Glass, Asham keep fighting
NEW YORK — Former Penguins right wing Arron Asham needed two seconds to endear himself to the Madison Square Garden crowd on Sunday.
Penguins left wing Tanner Glass already had endeared himself to his teammates, but only augmented his blossoming reputation as a team-first player when he went head-to-head with Asham for 52 brutal seconds during the Penguins' 6-3 win over the New York Rangers on Sunday.
Glass and Asham found themselves in the opening faceoff circle — the first sign that fisticuffs were coming — and quickly decided to fight.
“I asked if he wanted to go,” Asham said. “He said yes.”
The two unleashed a barrage of punches for nearly a minute, the fight taking place in front of the Rangers' bench. Asham is known for having one of the league's best right hands, as evidenced by his knockout of Washington's Jay Beagle last season.
Glass took about a dozen rights from Asham and kept coming back for more.
His teammates noticed.
“A great fight from both guys,” Penguins captain Sidney Crosby said. “Really big for us.”
The Penguins have lost a host of terrific locker room figures over the years, with well-liked players such as Asham, Rangers forward Mike Rupp, Flyers forward Max Talbot and retired forward Bill Guerin moving on.
In Glass, the Penguins believe they have located a leader.
“He's one of those rugged, gritty players,” right wing Pascal Dupuis said. “Obviously, (the fight) gave us life. We all know Ash is a tough customer. It means a lot to our team.”
Glass was perfectly receptive to Asham's invitation and also receptive to the idea of spending five minutes in the penalty box.
“I needed all five minutes to recover,” Glass said.
Asham and Glass have a history. The two fought a spirited bout last season when Asham was with the Penguins and Glass played with the Winnipeg Jets. Then, on July 1, the Penguins signed Glass to a two-year, $1.1 million contract. He was signed specifically to replace Asham, a free agent who wanted badly to return to the Penguins.
Asham told the Tribune-Review on July 1 that he wanted to play a third season in Pittsburgh. General manager Ray Shero never offered him a contract, allowing Asham to sign a two-year, $2 million deal with the Rangers.
Still, Asham insists there is no animosity between he and Glass.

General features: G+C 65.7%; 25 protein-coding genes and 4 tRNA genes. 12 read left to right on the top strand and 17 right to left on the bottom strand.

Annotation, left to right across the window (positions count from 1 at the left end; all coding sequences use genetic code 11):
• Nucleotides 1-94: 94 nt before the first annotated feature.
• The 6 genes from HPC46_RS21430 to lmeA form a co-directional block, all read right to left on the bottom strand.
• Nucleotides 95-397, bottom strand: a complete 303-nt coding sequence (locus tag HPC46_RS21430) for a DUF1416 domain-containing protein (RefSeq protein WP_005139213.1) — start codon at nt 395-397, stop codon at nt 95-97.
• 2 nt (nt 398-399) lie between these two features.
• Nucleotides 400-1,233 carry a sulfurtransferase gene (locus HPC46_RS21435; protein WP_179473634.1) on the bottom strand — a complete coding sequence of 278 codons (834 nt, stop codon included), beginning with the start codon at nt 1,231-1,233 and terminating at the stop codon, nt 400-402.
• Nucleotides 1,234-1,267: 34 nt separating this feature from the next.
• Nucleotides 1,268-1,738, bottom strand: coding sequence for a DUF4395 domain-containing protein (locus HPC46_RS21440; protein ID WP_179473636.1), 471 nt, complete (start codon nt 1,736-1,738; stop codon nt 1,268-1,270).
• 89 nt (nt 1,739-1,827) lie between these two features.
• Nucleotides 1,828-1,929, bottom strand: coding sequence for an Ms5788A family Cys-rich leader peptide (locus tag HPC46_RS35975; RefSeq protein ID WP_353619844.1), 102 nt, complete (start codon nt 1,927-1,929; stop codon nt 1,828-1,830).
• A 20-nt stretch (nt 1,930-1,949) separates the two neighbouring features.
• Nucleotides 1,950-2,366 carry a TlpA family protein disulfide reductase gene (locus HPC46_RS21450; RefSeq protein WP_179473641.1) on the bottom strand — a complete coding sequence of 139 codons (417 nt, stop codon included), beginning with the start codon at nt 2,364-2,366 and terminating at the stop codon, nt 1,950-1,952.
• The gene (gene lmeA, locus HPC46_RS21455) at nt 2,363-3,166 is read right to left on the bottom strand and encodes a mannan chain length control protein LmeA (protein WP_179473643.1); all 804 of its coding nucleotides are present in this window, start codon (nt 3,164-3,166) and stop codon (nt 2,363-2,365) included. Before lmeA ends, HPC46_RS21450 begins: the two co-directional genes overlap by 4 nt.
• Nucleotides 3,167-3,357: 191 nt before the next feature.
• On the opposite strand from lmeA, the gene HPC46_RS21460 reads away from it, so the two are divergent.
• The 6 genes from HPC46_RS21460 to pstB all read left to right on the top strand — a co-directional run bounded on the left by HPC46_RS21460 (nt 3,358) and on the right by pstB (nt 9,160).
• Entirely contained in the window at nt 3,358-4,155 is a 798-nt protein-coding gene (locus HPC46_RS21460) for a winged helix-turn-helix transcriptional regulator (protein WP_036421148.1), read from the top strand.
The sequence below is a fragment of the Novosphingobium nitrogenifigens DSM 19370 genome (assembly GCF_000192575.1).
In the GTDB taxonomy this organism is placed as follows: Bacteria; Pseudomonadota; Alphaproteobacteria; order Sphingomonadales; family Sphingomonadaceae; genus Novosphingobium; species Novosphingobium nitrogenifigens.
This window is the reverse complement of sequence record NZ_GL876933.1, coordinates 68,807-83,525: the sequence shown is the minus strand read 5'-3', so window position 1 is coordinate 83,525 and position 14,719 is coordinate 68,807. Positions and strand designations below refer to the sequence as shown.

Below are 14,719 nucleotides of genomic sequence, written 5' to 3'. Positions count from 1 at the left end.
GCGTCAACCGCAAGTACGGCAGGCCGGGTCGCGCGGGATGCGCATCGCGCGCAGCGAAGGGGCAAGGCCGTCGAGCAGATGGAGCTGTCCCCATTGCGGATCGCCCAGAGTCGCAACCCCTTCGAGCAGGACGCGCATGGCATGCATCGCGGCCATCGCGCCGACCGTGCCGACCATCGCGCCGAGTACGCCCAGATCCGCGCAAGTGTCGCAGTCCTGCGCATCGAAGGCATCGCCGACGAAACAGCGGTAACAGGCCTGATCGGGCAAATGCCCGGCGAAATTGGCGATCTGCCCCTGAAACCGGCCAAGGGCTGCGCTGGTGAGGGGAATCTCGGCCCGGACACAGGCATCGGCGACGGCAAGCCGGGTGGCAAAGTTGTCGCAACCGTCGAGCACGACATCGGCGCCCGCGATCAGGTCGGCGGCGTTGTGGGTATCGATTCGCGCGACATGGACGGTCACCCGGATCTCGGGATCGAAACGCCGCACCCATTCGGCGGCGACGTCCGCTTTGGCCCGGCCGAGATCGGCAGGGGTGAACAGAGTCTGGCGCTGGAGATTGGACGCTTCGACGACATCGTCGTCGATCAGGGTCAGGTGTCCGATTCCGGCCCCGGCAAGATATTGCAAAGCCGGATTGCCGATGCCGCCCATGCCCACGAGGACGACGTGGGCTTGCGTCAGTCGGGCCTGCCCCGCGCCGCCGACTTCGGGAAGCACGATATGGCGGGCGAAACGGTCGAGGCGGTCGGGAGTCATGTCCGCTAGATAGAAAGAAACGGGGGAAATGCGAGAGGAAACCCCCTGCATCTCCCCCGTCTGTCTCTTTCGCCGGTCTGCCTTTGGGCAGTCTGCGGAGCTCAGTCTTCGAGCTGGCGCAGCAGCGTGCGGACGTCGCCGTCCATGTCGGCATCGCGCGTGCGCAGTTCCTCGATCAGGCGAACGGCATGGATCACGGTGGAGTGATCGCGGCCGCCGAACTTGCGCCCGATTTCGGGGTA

“Just two guys doing their job,” Asham said. “I've got nothing against him. Just playing my role, and he's playing his role.”
Glass had the better of the fight in the early stages, landing a number of right hands to Asham's face. However, as the fight continued, Asham landed a barrage of power punches.
Neither player went down, and Asham laughed off the fight's length.
“Got to get my lungs ready,” he said with a smile.
Glass appears to have his lungs ready, also. His entire game has been strong, a defensive stalwart through two games for the Penguins.
“He's a big plus,” Dupuis said.
Show commenting policy
TribLive commenting policy
You are solely responsible for your comments and by using TribLive.com you agree to our Terms of Service.
We moderate comments. Our goal is to provide substantive commentary for a general readership. By screening submissions, we provide a space where readers can share intelligent and informed commentary that enhances the quality of our news and information.
While most comments will be posted if they are on-topic and not abusive, moderating decisions are subjective. We will make them as carefully and consistently as we can. Because of the volume of reader comments, we cannot review individual moderation decisions with readers.
We value thoughtful comments representing a range of views that make their point quickly and politely. We make an effort to protect discussions from repeated comments either by the same reader or different readers.
We follow the same standards for taste as the daily newspaper. A few things we won't tolerate: personal attacks, obscenity, vulgarity, profanity (including expletives and letters followed by dashes), commercial promotion, impersonations, incoherence, proselytizing and SHOUTING. Don't include URLs to Web sites.
We do not edit comments. They are either approved or deleted. We reserve the right to edit a comment that is quoted or excerpted in an article. In this case, we may fix spelling and punctuation.
We welcome strong opinions and criticism of our work, but we don't want comments to become bogged down with discussions of our policies and we will moderate accordingly.
We appreciate it when readers and people quoted in articles or blog posts point out errors of fact or emphasis and will investigate all assertions. But these suggestions should be sent via e-mail. To avoid distracting other readers, we won't publish comments that suggest a correction. Instead, corrections will be made in a blog post or in an article.
- Penguins’ Pouliot learns from rookie season
- Coach Johnston trying to figure out why Penguins ‘fell off a cliff’
- Injured Penguins optimistic about returning next season
- From injuries to front office, Penguins’ season didn’t lack drama
- Rossi: Penguins’ best bet is on Martin
- Crosby, Malkin want to remain in Pittsburgh
- Penguins’ Malkin: ‘We’re not a championship team’
- Young defensemen make case for future with Penguins
- Penguins president: General manager, coach won’t be fired
- Penguins notebook: Crosby to play in worlds for 1st time since 2006
- Johnston: Penguins’ Letang, Ehrhoff progressing